Sierra Madre's foray into the world of live cable television seemed to have more to do with Murphy's Law than "Murphy Brown."
The focus lens on camera No. 2 got stuck, causing a five-minute delay of the show's 8 p.m. debut Jan. 30.
There were more volunteer crew members--about 12--than there were members of the studio audience.
The electronic graphics board, which generates names and titles for the show, wasn't working.
And a real wood fire, lit in an on-set fireplace to provide a homey touch, gave off some unexpected sound effects.
"That fire crackling in the background sounds like Ping-Pong," said Booth Hartley, a computer programmer at Caltech who was operating the electronic graphics board.
But hey, this is community television, not network news.
And with live TV, "Whatever can go wrong, will go wrong, no matter what you do," noted Arcadia resident Jack Bryce, a retired public relations manager for Pacific Bell who acted as one of the show's three camera operators.
But what it lacked in technical expertise, the volunteer crew more than made up in enthusiasm.
Cords and cables were run from the Senior Citizen Center's Memorial Park House, where the show was being taped, to the mobile "camera control unit," or studio on wheels, which was parked around the side.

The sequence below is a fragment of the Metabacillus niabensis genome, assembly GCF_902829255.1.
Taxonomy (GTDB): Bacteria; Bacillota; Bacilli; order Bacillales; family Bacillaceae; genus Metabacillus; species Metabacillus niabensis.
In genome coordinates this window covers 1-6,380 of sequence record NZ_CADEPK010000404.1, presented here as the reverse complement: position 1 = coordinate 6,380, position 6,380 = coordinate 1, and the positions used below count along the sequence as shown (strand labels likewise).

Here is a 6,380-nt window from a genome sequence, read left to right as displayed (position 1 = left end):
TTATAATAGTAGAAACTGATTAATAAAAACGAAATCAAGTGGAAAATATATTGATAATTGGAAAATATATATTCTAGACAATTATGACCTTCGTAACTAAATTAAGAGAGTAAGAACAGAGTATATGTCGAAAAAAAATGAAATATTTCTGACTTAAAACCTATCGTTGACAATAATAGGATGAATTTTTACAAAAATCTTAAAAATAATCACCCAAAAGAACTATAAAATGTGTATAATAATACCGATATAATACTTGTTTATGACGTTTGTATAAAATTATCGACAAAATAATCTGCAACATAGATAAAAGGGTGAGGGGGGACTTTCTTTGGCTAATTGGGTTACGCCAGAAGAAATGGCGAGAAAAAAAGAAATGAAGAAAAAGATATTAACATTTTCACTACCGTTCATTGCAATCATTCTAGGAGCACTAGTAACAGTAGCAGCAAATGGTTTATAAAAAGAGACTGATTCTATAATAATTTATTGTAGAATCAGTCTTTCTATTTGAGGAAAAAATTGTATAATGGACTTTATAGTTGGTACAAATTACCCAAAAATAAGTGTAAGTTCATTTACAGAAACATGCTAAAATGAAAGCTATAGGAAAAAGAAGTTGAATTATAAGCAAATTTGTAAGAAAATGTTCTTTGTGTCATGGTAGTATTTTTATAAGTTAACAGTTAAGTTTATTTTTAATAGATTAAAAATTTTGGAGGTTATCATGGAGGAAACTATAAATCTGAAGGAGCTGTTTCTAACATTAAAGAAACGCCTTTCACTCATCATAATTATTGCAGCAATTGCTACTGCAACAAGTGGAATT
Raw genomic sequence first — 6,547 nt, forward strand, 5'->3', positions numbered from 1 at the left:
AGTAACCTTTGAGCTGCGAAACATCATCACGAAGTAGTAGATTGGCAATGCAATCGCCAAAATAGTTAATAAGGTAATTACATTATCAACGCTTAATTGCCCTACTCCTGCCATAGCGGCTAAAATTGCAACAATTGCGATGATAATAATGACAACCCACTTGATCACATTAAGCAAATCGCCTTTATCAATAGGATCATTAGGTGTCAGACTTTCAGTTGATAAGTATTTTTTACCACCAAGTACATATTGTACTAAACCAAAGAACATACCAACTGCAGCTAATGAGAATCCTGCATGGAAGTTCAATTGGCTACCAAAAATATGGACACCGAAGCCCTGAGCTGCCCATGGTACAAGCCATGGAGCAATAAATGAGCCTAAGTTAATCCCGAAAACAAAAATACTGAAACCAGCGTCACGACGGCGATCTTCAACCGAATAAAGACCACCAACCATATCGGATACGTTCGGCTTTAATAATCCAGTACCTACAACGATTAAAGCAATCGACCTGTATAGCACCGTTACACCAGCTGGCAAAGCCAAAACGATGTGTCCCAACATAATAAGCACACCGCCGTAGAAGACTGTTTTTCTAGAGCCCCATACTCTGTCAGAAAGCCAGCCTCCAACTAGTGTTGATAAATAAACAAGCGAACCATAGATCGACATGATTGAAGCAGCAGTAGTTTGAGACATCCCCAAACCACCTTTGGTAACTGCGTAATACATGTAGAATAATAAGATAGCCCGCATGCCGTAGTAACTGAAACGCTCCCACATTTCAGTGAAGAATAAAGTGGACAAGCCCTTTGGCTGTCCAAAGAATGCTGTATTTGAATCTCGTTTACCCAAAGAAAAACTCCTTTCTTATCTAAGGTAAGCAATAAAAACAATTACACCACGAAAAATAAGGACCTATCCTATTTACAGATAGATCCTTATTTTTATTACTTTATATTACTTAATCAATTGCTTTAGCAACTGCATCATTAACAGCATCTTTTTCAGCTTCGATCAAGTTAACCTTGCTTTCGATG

The show's producer-host, Charlotte Blackmon, even put makeup on guests, who included Sierra Madre City Councilman Clem Bartolai, former Mayor Lisa Fowler Farrell, resident Elizabeth Toth and volunteers from the city's Skilled Nursing Center Facility Auxiliary.
"Television is the ultimate team sport," said Kristine Komar, executive director of Pasadena Community Television, which provides the training and equipment for the Sierra Madre program. "Everyone depends on everybody else."
And despite "a disappointing equipment night," Komar was looking on the bright side. "Now we know what to fix. There's so many details just to get the show off the ground. Now we can have a little fun with it, maybe get creative and look for a sponsor."
Komar said the show is part of an 18-month, $24,000 pilot project in Pasadena, Sierra Madre and Arcadia, funded by CableVision, the cable operator for the cities.
The project includes cable broadcasts of Sierra Madre City Council meetings. It started in April, 1990, and ends in October, but "Sierra Madre Live" could live on if Sierra Madre officials decide to commit city funds to the program, Komar said.
"Sierra Madre Live" will be shown again on cable TV Channel 56 in Sierra Madre and Arcadia on Feb. 12 and 19 from 6:30 to 7:30 p.m.
The next live broadcast will take place Feb. 27.
Meanwhile, Blackmon said she is looking for volunteers to co-produce segments of the show, "Life in Sierra Madre," "Sierra Madre Kids," "Sierra Madre Newcomers" and "Sierra Madre Volunteers." People who are interested in participating should contact Komar, of Pasadena Community Television, at (818) 795-5556.
After the show wrapped up Jan. 30, the volunteer crew seemed a little wiser for the experience.
"We survived," Blackmon said. "I hope this show expands. I'd like to get more people involved. There's stories in these hills, and a lot of talented people in this town."